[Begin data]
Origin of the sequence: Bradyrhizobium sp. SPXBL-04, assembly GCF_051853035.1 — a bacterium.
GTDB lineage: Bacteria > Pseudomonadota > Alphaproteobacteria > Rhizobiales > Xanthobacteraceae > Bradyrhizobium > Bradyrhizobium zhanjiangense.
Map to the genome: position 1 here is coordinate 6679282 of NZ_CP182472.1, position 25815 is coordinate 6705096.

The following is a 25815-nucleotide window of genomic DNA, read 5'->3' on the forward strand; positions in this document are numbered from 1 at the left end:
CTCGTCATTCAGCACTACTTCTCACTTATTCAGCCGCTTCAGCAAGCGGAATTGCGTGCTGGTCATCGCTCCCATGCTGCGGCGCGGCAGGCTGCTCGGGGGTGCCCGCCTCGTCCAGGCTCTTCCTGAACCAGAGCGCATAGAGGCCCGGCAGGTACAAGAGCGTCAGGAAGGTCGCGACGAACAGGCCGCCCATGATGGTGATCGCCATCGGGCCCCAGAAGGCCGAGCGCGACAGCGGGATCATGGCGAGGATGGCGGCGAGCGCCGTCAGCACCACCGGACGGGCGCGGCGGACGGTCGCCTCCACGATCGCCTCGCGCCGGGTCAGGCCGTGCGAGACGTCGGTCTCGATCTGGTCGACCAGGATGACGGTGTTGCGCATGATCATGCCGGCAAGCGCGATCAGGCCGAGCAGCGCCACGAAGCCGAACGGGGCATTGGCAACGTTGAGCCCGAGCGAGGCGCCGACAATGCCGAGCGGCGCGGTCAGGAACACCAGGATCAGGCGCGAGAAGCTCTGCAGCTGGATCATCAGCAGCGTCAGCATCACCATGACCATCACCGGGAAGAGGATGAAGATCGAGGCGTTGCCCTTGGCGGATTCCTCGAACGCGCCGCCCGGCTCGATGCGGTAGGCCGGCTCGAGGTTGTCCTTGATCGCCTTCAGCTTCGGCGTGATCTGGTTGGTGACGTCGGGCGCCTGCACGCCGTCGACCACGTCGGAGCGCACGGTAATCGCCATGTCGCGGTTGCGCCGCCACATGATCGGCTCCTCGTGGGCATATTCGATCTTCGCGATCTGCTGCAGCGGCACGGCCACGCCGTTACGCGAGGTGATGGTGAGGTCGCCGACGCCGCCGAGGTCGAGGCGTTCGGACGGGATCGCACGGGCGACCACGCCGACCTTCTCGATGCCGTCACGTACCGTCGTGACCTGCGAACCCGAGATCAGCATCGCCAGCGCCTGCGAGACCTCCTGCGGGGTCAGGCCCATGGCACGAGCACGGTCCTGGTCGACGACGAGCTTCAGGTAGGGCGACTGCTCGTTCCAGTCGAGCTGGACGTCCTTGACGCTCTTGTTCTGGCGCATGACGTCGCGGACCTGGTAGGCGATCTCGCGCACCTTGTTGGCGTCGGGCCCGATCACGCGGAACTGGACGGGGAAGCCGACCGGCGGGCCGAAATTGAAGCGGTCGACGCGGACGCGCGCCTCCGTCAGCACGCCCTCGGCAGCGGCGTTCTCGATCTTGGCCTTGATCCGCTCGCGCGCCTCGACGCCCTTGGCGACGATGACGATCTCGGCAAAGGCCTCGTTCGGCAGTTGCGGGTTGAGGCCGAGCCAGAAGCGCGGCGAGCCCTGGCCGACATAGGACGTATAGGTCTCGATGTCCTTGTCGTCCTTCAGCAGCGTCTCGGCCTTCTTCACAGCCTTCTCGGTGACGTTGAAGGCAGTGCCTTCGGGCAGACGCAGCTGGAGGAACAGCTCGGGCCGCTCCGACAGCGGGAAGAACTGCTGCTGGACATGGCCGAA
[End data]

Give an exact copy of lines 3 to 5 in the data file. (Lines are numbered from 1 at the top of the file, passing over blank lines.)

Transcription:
Map to the genome: position 1 here is coordinate 6679282 of NZ_CP182472.1, position 25815 is coordinate 6705096.

The following is a 25815-nucleotide window of genomic DNA, read 5'->3' on the forward strand; positions in this document are numbered from 1 at the left end:
CTCGTCATTCAGCACTACTTCTCACTTATTCAGCCGCTTCAGCAAGCGGAATTGCGTGCTGGTCATCGCTCCCATGCTGCGGCGCGGCAGGCTGCTCGGGGGTGCCCGCCTCGTCCAGGCTCTTCCTGAACCAGAGCGCATAGAGGCCCGGCAGGTACAAGAGCGTCAGGAAGGTCGCGACGAACAGGCCGCCCATGATGGTGATCGCCATCGGGCCCCAGAAGGCCGAGCGCGACAGCGGGATCATGGCGAGGATGGCGGCGAGCGCCGTCAGCACCACCGGACGGGCGCGGCGGACGGTCGCCTCCACGATCGCCTCGCGCCGGGTCAGGCCGTGCGAGACGTCGGTCTCGATCTGGTCGACCAGGATGACGGTGTTGCGCATGATCATGCCGGCAAGCGCGATCAGGCCGAGCAGCGCCACGAAGCCGAACGGGGCATTGGCAACGTTGAGCCCGAGCGAGGCGCCGACAATGCCGAGCGGCGCGGTCAGGAACACCAGGATCAGGCGCGAGAAGCTCTGCAGCTGGATCATCAGCAGCGTCAGCATCACCATGACCATCACCGGGAAGAGGATGAAGATCGAGGCGTTGCCCTTGGCGGATTCCTCGAACGCGCCGCCCGGCTCGATGCGGTAGGCCGGCTCGAGGTTGTCCTTGATCGCCTTCAGCTTCGGCGTGATCTGGTTGGTGACGTCGGGCGCCTGCACGCCGTCGACCACGTCGGAGCGCACGGTAATCGCCATGTCGCGGTTGCGCCGCCACATGATCGGCTCCTCGTGGGCATATTCGATCTTCGCGATCTGCTGCAGCGGCACGGCCACGCCGTTACGCGAGGTGATGGTGAGGTCGCCGACGCCGCCGAGGTCGAGGCGTTCGGACGGGATCGCACGGGCGACCACGCCGACCTTCTCGATGCCGTCACGTACCGTCGTGACCTGCGAACCCGAGATCAGCATCGCCAGCGCCTGCGAGACCTCCTGCGGGGTCAGGCCCATGGCACGAGCACGGTCCTGGTCGACGACGAGCTTCAGGTAGGGCGACTGCTCGTTCCAGTCGAGCTGGACGTCCTTGACGCTCTTGTTCTGGCGCATGACGTCGCGGACCTGGTAGGCGATCTCGCGCACCTTGTTGGCGTCGGGCCCGATCACGCGGAACTGGACGGGGAAGCCGACCGGCGGGCCGAAATTGAAGCGGTCGACGCGGACGCGCGCCTCCGTCAGCACGCCCTCGGCAGCGGCGTTCTCGATCTTGGCCTTGATCCGCTCGCGCGCCTCGACGCCCTTGGCGACGATGACGATCTCGGCAAAGGCCTCGTTCGGCAGTTGCGGGTTGAGGCCGAGCCAGAAGCGCGGCGAGCCCTGGCCGACATAGGACGTATAGGTCTCGATGTCCTTGTCGTCCTTCAGCAGCGTCTCGGCCTTCTTCACAGCCTTCTCGGTGACGTTGAAGGCAGTGCCTTCGGGCAGACGCAGCTGGAGGAACAGCTCGGGCCGCTCCGACAGCGGGAAGAACTGCTGCTGGACATGGCCGAA